Windy Lodge Warden Cabin
Recognized Federal Heritage Building
Banff National Park of Canada, Alberta
© Parks Canada Agency / Agence Parcs Canada, ca./vers 2018.
Windy Lodge, Banff National Park of Canada, Alberta
Treasury Board Policy on Management of Real Property
1950 to 1950
FHBRO Report Reference:
Description of Historic Place
Windy Lodge Warden Cabin, located in Banff National Park of Canada, near the Panther River, at the Base of Panther Mountain, is a simple, rectangular, one-storey timber structure. Constructed with horizontal wood siding, it has a hipped-gable roof. A wooden deck wraps around the building on two sides, and a small gable supported by wooden brackets shelters the front door. The designation is confined to the footprint of the building.
The Windy Lodge Warden Cabin is a Recognized Federal Heritage Building because of its historical associations, and its architectural and environmental values.
The Windy Lodge Warden Cabin is a useful example of a building designed as a residence for wardens patrolling the backcountry of Banff National Park of Canada. The building reflects the growing trend in the 1950s to station wardens in the backcountry with their families. It is one of the few surviving examples of a warden cabin containing a nuclear bomb-shelter. It is also associated with the ideals of protecting and enhancing designated wilderness areas for the pleasure and benefit of the Canadian people.
The Windy Lodge Warden Cabin is a good example of a structure that reflects the aesthetics favoured by National Parks in the west during the early to mid 20th century. It is a good functional structure built to reflect its picturesque setting.
Situated near the confluence of the Panther River and Wigmore Creek at the base of Panther Mountain, the Windy Lodge Warden Cabin maintains its relationship with its natural surroundings. Associated with the Windy Lodge Warden Cabin are the gable- roofed barn, and a corral constructed of logs. It is familiar to wardens and hikers within the park.
Source: Windy Lodge Warden Cabin, Banff National Park, Banff, Alberta. Heritage Character Statement 93-107.
The following character-defining elements of the Windy Lodge Warden Cabin should be respected.
Its Rustic style, utilitarian design and craftsmanship as manifested in: the simple, rectangular, low massing of the one-storey structure; the hipped-gable roof clad in asphalt shingles with a smaller gable roofed addition at the rear; the use of horizontal wood siding for the walls; the wooden deck which wraps around the building on two sides; the small gable supported by wooden brackets sheltering the front door.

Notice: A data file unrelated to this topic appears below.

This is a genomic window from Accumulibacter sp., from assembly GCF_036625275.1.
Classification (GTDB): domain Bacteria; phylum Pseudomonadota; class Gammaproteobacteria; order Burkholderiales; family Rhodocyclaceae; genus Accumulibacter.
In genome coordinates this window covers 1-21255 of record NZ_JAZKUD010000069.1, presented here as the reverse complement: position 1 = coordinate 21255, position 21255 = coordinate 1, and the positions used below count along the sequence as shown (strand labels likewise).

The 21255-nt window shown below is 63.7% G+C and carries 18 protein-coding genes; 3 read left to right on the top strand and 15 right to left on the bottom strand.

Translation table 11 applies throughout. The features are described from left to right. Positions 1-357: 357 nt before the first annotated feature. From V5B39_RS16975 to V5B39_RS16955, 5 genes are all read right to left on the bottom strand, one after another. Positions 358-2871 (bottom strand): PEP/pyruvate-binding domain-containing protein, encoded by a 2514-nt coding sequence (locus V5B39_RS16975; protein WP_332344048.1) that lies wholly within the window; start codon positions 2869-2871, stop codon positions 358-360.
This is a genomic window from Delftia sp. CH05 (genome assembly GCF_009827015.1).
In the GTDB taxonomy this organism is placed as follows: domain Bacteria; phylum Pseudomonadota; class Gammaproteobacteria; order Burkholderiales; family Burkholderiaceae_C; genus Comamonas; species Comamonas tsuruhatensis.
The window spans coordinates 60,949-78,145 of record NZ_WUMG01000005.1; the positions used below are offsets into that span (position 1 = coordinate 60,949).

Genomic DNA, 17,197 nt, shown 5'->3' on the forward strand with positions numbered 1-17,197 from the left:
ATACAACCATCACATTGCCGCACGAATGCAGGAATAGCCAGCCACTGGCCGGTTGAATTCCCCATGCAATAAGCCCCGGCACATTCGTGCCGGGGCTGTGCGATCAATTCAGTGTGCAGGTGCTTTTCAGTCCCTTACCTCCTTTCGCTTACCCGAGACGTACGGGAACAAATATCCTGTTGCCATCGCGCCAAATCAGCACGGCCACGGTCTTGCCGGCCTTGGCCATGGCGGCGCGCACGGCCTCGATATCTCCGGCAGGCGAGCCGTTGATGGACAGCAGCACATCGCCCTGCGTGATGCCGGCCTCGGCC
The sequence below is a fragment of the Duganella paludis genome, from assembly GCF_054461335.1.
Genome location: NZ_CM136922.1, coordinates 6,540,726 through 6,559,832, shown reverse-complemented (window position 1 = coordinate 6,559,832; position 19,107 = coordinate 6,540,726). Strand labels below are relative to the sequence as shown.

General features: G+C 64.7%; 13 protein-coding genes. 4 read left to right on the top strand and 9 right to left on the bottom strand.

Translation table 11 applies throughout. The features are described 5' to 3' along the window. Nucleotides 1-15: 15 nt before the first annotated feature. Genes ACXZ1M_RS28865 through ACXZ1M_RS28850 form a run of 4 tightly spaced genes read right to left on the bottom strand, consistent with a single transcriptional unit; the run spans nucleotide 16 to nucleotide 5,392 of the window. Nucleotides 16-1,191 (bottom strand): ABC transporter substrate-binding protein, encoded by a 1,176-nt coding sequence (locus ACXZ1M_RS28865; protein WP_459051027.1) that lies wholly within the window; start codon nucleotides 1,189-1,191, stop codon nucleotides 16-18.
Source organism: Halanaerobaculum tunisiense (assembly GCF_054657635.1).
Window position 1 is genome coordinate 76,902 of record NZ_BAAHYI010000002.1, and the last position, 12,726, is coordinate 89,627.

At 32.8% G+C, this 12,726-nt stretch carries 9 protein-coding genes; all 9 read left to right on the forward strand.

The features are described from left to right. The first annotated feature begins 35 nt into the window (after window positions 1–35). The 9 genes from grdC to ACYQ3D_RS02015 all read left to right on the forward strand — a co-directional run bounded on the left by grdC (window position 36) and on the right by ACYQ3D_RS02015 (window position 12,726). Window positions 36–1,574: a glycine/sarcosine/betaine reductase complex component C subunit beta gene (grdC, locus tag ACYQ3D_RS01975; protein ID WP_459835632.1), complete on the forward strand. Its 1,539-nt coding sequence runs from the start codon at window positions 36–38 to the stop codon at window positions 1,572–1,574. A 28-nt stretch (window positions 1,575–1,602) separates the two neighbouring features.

The manner in which the Windy Lodge Warden Cabin is compatible with the mountain park setting of Banff National Park of Canada.
Heritage Character Statement
The heritage character statement was developed by FHBRO to explain the reasons for the designation of a federal heritage building and what it is about the building that makes it significant (the heritage character). It is a key reference document for anyone involved in planning interventions to federal heritage buildings and is used by FHBRO in their review of interventions.
Windy Lodge Warden Cabin was constructed ca. 1950. A bomb-shelter was added in the concrete basement after initial construction. Parks Canada is the custodian. See FHBRO Building Report 93-1 07.
Reasons for Designation
Windy Lodge Warden Cabin was designated Recognized for its architecture, historical associations, and site relationships.
Windy Lodge Cabin is one of a network of cabins built to house wardens patrolling the backcountry of Banff National Park. Constructed after World War II, it reflects the growing trend in the 1950s to station wardens in the backcountry with their families. Nationally, it is one of the few surviving examples of a warden cabin containing a nuclear bomb-shelter. Located on the Panther River near its confluence with Wigmore Creek, Windy Lodge Warden Cabin sits picturesquely at the base of Panther Mountain in a lower-subalpine environment.
Character Defining Features
The heritage character of the Windy Lodge Warden Cabin resides in its simple, utilitarian design, natural materials and setting. A one-storey, wood frame structure topped by a hipped-gable roof and resting on a raised concrete basement, the building has a smaller gable roofed addition at the rear. A wooden deck wraps around the building on two sides. Sheltering the front door is a small gable supported by wood brackets. Maintaining these simple, functional massing elements is highly desirable.
The cabin is characterized by standard materials and methods of construction. Horizontal wood siding, asphalt roof shingles and exposed concrete foundation walls are the predominant elements. The windows and doors are constructed of wood. Any repairs required should respect the simplicity of these materials. Research should be undertaken to determine whether cedar shingles were used on the roof originally.
The interior layout of the cabin is typical of residential housing, and includes a living room, a kitchen, two bedrooms and a bathroom. During the Cold War, the basement was retrofitted to contain a bomb-shelter. These elements of the interior plan should be respected.
The historic relationship of the cabin to its surrounding landscape has remained intact. Associated with the cabin are the gable-roofed wooden barn, and a corral constructed of logs. To the back and towering above the cabin is a steel communications aerial. The remote, natural character of the setting and the relationships among cabin, barn and corral should be maintained.